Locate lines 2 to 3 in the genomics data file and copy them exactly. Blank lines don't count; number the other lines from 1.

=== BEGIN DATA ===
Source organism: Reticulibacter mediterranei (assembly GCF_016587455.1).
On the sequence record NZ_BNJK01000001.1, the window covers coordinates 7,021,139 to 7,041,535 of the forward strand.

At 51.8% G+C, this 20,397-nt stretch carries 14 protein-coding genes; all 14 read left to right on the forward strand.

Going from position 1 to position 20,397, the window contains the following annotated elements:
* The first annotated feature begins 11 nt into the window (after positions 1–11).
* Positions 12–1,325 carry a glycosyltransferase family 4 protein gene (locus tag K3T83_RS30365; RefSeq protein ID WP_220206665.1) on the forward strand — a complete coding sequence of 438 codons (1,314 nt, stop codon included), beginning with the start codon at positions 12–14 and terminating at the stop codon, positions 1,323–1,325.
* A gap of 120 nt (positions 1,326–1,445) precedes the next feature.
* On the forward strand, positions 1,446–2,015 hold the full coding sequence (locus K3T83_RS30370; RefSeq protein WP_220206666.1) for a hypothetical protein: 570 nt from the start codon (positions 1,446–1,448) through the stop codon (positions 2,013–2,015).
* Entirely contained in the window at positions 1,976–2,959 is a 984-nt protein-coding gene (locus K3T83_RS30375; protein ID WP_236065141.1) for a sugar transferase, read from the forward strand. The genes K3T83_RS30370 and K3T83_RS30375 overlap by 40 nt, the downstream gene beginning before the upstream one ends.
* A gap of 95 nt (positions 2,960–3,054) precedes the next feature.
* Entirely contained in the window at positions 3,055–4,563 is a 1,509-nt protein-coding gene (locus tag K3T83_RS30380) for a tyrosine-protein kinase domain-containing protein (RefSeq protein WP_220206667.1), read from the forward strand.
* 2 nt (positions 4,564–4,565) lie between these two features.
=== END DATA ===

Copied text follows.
On the sequence record NZ_BNJK01000001.1, the window covers coordinates 7,021,139 to 7,041,535 of the forward strand.

At 51.8% G+C, this 20,397-nt stretch carries 14 protein-coding genes; all 14 read left to right on the forward strand.